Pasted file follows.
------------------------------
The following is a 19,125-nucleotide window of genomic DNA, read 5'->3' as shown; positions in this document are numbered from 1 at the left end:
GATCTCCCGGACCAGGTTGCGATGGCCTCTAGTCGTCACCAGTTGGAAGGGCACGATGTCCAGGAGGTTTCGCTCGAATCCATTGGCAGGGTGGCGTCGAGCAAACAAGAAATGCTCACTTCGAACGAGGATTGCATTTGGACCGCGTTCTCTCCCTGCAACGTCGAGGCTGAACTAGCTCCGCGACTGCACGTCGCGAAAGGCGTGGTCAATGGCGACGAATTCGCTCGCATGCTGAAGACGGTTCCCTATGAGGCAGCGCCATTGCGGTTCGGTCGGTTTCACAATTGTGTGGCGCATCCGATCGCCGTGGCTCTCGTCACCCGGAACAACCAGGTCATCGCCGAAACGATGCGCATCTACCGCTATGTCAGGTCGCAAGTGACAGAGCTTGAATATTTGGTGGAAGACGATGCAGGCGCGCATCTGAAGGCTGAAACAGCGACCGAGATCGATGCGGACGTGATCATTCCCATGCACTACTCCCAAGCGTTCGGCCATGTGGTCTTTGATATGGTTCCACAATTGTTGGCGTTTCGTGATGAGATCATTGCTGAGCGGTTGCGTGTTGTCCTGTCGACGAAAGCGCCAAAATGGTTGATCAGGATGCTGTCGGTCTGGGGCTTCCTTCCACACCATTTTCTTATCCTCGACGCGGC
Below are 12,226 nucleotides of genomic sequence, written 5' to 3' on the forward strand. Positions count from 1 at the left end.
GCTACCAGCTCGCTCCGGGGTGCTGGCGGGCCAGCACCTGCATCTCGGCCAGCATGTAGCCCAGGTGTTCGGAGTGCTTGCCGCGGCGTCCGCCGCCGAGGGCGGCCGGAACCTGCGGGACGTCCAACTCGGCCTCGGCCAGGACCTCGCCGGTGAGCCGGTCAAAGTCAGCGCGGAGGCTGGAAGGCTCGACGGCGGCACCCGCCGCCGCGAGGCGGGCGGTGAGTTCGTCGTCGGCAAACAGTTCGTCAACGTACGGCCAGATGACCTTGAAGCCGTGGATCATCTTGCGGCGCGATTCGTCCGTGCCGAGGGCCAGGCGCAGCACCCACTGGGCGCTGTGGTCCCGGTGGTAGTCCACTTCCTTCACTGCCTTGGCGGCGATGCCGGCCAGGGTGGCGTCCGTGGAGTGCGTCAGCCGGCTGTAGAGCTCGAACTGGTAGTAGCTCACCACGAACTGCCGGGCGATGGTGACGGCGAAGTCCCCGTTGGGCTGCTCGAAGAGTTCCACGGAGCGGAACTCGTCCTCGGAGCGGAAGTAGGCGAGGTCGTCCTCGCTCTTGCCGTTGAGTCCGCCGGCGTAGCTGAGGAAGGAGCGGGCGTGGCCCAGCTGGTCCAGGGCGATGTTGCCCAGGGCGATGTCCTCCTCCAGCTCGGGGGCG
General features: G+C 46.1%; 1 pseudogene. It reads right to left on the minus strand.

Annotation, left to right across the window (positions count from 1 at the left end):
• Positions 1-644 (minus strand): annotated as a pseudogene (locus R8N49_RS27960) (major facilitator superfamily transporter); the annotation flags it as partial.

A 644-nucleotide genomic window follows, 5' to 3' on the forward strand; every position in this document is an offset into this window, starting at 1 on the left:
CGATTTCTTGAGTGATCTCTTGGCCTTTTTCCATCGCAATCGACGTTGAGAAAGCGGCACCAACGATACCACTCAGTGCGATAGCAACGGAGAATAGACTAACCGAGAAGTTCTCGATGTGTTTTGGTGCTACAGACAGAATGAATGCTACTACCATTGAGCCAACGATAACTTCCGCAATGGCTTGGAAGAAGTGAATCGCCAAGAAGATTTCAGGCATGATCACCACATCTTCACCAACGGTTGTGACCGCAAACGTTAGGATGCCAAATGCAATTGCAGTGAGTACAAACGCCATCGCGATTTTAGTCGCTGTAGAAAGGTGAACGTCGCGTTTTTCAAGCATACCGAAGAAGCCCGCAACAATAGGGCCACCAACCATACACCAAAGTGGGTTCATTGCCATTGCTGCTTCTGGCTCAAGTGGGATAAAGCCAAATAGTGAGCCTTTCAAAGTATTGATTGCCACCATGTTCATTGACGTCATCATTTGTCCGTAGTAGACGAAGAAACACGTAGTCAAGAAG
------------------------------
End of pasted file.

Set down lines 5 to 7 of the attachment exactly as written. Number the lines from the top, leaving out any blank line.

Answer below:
General features: G+C 46.1%; 1 pseudogene. It reads right to left on the minus strand.

Annotation, left to right across the window (positions count from 1 at the left end):
• Positions 1-644 (minus strand): annotated as a pseudogene (locus R8N49_RS27960) (major facilitator superfamily transporter); the annotation flags it as partial.